The troubled, long-delayed Hemo Gorge roundabout sculpture is edging closer to completion, but when it is likely to be installed is not yet known.
Originally scheduled for completion and installation in July 2017, Covid-19 and the nationwide lockdown was the sculpture's latest barrier.
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Nearly three years later, Rotorua Lakes Council has confirmed both helix components have been completed with the final tubes laminated in place.
Now Kilwell Fibretube, the local company contracted to build the 12m-high sculpture, is awaiting fine weather for the tubes and joints to be painted.
Council's group manager operations Jocelyn Mikaere said a date for the installation of the sculpture had not been set.
"Given its complex nature and the variables that need to align, council cannot give an indication of how much notice can be given prior to installation," Mikaere said.
Those variables include aligning the timing for road closure, calm weather and the availability of the transport helicopter.
In March last year, documents released to the Rotorua Daily Post revealed the cost of installing and creating the sculpture had risen to $743,029, an estimated $204,361 overspend.
When asked whether this latest delay had increased the cost of the project, Mikaere said there had been no further decisions about costs over and above the $388,000 contribution council committed to in March 2019.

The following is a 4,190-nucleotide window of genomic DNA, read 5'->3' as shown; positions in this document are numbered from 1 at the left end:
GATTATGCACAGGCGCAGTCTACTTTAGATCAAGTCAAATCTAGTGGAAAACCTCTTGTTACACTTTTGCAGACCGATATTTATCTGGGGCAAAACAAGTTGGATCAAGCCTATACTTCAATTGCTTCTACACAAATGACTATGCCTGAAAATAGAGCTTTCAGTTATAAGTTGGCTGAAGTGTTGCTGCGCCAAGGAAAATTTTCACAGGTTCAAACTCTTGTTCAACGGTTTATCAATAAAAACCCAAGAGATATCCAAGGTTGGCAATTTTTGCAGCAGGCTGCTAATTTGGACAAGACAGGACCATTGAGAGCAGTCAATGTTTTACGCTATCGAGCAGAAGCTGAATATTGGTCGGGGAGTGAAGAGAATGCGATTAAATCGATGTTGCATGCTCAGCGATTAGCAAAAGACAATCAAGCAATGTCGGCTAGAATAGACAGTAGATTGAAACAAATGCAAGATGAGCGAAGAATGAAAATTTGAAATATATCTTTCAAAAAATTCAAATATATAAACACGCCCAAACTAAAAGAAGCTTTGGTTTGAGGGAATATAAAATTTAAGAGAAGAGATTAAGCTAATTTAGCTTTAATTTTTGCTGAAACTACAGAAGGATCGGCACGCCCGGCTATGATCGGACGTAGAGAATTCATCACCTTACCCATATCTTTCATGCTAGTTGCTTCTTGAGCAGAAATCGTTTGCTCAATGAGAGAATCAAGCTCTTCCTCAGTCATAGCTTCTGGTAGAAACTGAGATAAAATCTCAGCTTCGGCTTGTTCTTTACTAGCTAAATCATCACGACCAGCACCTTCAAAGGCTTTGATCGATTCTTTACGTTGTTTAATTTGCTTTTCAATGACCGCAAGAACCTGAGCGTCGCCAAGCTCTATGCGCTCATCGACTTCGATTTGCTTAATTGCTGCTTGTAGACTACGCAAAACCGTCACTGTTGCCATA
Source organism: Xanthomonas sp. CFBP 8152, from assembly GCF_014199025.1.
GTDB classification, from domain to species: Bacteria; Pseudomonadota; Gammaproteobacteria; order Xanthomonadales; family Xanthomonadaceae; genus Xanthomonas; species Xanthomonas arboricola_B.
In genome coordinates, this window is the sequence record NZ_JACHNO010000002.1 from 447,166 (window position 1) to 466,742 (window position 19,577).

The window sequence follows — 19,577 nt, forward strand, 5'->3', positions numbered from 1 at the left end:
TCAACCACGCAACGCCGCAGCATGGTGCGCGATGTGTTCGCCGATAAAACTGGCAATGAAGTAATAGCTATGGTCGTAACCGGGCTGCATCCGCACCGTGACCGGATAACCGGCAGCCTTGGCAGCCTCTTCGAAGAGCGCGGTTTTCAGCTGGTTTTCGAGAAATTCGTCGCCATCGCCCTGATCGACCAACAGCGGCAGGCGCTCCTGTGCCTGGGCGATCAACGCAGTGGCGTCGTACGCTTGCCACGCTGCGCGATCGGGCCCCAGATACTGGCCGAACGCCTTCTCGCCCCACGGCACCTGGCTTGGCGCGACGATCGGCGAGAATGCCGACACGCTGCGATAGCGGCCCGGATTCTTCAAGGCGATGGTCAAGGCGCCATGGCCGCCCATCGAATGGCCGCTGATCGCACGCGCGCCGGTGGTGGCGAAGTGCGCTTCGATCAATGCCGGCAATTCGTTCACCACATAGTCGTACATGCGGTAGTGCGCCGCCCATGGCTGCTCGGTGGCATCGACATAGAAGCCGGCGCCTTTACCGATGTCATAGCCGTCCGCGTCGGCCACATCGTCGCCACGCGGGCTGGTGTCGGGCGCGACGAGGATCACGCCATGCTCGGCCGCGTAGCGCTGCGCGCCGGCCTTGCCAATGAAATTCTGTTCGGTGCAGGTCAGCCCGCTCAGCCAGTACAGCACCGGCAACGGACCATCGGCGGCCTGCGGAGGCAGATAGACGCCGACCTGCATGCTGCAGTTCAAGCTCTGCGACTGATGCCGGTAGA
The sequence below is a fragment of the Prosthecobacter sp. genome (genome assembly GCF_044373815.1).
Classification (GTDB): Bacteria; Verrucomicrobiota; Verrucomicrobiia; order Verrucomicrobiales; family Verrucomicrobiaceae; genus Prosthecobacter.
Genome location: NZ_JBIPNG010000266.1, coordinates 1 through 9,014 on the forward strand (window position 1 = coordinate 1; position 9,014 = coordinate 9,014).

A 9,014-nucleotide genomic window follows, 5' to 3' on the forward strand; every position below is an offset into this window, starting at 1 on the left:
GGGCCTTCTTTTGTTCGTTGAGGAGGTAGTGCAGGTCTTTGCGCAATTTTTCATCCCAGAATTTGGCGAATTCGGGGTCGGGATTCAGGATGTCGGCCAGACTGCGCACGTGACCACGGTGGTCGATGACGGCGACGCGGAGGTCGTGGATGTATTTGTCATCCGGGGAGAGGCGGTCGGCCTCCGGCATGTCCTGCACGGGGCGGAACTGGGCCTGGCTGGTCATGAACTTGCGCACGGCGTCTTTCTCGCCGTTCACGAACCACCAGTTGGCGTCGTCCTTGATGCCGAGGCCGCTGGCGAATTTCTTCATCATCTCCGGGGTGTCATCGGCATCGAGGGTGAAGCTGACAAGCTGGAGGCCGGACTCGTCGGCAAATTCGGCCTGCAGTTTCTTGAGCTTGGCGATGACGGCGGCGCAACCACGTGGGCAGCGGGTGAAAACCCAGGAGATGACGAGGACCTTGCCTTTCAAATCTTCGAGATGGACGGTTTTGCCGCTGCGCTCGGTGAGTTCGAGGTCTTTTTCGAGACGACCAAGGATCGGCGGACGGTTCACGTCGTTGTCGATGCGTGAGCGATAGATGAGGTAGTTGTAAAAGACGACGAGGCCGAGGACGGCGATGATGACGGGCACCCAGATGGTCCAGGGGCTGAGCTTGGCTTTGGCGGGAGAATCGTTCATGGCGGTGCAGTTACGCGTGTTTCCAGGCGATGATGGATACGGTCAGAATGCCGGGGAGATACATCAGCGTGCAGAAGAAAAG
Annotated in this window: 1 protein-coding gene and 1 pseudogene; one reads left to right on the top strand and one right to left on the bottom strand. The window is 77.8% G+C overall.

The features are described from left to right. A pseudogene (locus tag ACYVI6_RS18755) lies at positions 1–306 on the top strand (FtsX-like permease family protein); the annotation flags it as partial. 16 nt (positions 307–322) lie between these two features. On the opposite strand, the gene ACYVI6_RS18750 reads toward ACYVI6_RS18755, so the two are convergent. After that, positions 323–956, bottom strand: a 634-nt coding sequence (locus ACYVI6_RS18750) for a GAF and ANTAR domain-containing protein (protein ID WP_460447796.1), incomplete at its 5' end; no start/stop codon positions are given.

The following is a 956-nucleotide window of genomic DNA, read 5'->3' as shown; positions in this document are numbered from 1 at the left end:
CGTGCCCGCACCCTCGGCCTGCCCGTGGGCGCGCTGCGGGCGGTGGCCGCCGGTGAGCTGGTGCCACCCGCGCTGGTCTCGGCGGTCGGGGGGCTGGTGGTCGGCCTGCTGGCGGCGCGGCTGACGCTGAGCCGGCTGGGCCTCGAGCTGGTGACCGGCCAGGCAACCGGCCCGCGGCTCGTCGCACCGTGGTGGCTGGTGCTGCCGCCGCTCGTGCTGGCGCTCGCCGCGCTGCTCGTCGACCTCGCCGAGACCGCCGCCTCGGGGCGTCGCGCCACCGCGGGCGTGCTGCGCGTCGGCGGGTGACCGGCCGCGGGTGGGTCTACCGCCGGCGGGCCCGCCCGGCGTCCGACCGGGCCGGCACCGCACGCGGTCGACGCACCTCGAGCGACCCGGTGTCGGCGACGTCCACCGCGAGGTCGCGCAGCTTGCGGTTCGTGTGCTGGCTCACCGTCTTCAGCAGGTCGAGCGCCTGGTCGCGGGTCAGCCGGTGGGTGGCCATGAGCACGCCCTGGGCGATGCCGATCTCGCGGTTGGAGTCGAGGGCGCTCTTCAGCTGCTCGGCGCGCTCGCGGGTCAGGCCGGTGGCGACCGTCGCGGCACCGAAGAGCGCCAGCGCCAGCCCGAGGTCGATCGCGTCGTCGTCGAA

"Elected members would need to consider and make final decisions about any variation to council's contribution."
Kilwell chief executive Craig Wilson said the sculpture was just one of the projects the company was working on.
He said there had been some "hard yards" getting to this point but it was nice to see it coming together.
The project has faced numerous delays, firstly when it was discovered only a limited number of companies in the world were capable of constructing the design, and again when changes to the laminate used to make the sculpture meant more material was needed than expected.
The project has required 1700 pieces, 17,300 hours of printing, and more than 252km of biodegradable thermoplastic.
The sculpture was designed by an artist from the New Zealand Māori Arts and Crafts Institute at Te Puia.
It was inspired by the story of Te Arawa chief Ngātoroirangi, who was responsible for the safe passage of people to New Zealand.